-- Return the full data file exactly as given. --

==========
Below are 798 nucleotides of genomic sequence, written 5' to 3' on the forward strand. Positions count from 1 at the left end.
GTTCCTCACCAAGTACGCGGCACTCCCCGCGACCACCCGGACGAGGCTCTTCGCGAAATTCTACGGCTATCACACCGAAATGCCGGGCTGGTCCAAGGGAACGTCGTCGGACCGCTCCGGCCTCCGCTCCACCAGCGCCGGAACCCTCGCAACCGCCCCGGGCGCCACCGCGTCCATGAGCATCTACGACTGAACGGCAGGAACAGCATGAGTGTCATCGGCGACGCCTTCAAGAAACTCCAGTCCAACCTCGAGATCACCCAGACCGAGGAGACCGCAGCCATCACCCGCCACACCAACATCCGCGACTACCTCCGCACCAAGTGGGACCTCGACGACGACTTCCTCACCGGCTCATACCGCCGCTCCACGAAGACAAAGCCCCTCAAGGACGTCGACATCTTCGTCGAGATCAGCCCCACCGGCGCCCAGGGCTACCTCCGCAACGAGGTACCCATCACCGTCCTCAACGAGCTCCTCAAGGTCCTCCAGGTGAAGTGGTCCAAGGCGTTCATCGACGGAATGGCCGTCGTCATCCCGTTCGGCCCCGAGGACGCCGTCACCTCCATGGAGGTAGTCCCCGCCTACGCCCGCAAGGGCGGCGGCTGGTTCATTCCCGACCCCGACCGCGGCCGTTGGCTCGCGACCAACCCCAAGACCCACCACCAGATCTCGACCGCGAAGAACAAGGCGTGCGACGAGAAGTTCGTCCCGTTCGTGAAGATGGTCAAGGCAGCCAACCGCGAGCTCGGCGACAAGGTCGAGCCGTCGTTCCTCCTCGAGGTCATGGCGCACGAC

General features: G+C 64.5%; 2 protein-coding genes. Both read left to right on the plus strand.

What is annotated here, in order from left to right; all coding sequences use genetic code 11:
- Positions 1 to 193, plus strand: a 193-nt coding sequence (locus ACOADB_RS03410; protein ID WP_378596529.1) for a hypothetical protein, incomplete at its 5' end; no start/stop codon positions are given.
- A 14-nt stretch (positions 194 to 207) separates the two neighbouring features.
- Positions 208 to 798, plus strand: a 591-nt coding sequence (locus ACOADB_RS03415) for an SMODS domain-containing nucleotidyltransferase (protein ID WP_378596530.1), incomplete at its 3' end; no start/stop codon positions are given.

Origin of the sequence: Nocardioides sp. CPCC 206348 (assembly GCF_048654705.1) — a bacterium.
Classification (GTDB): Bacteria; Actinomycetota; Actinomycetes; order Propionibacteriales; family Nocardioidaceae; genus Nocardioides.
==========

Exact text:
Below are 798 nucleotides of genomic sequence, written 5' to 3' on the forward strand. Positions count from 1 at the left end.
GTTCCTCACCAAGTACGCGGCACTCCCCGCGACCACCCGGACGAGGCTCTTCGCGAAATTCTACGGCTATCACACCGAAATGCCGGGCTGGTCCAAGGGAACGTCGTCGGACCGCTCCGGCCTCCGCTCCACCAGCGCCGGAACCCTCGCAACCGCCCCGGGCGCCACCGCGTCCATGAGCATCTACGACTGAACGGCAGGAACAGCATGAGTGTCATCGGCGACGCCTTCAAGAAACTCCAGTCCAACCTCGAGATCACCCAGACCGAGGAGACCGCAGCCATCACCCGCCACACCAACATCCGCGACTACCTCCGCACCAAGTGGGACCTCGACGACGACTTCCTCACCGGCTCATACCGCCGCTCCACGAAGACAAAGCCCCTCAAGGACGTCGACATCTTCGTCGAGATCAGCCCCACCGGCGCCCAGGGCTACCTCCGCAACGAGGTACCCATCACCGTCCTCAACGAGCTCCTCAAGGTCCTCCAGGTGAAGTGGTCCAAGGCGTTCATCGACGGAATGGCCGTCGTCATCCCGTTCGGCCCCGAGGACGCCGTCACCTCCATGGAGGTAGTCCCCGCCTACGCCCGCAAGGGCGGCGGCTGGTTCATTCCCGACCCCGACCGCGGCCGTTGGCTCGCGACCAACCCCAAGACCCACCACCAGATCTCGACCGCGAAGAACAAGGCGTGCGACGAGAAGTTCGTCCCGTTCGTGAAGATGGTCAAGGCAGCCAACCGCGAGCTCGGCGACAAGGTCGAGCCGTCGTTCCTCCTCGAGGTCATGGCGCACGAC

General features: G+C 64.5%; 2 protein-coding genes. Both read left to right on the plus strand.

What is annotated here, in order from left to right; all coding sequences use genetic code 11:
- Positions 1 to 193, plus strand: a 193-nt coding sequence (locus ACOADB_RS03410; protein ID WP_378596529.1) for a hypothetical protein, incomplete at its 5' end; no start/stop codon positions are given.
- A 14-nt stretch (positions 194 to 207) separates the two neighbouring features.
- Positions 208 to 798, plus strand: a 591-nt coding sequence (locus ACOADB_RS03415) for an SMODS domain-containing nucleotidyltransferase (protein ID WP_378596530.1), incomplete at its 3' end; no start/stop codon positions are given.

Origin of the sequence: Nocardioides sp. CPCC 206348 (assembly GCF_048654705.1) — a bacterium.
Classification (GTDB): Bacteria; Actinomycetota; Actinomycetes; order Propionibacteriales; family Nocardioidaceae; genus Nocardioides.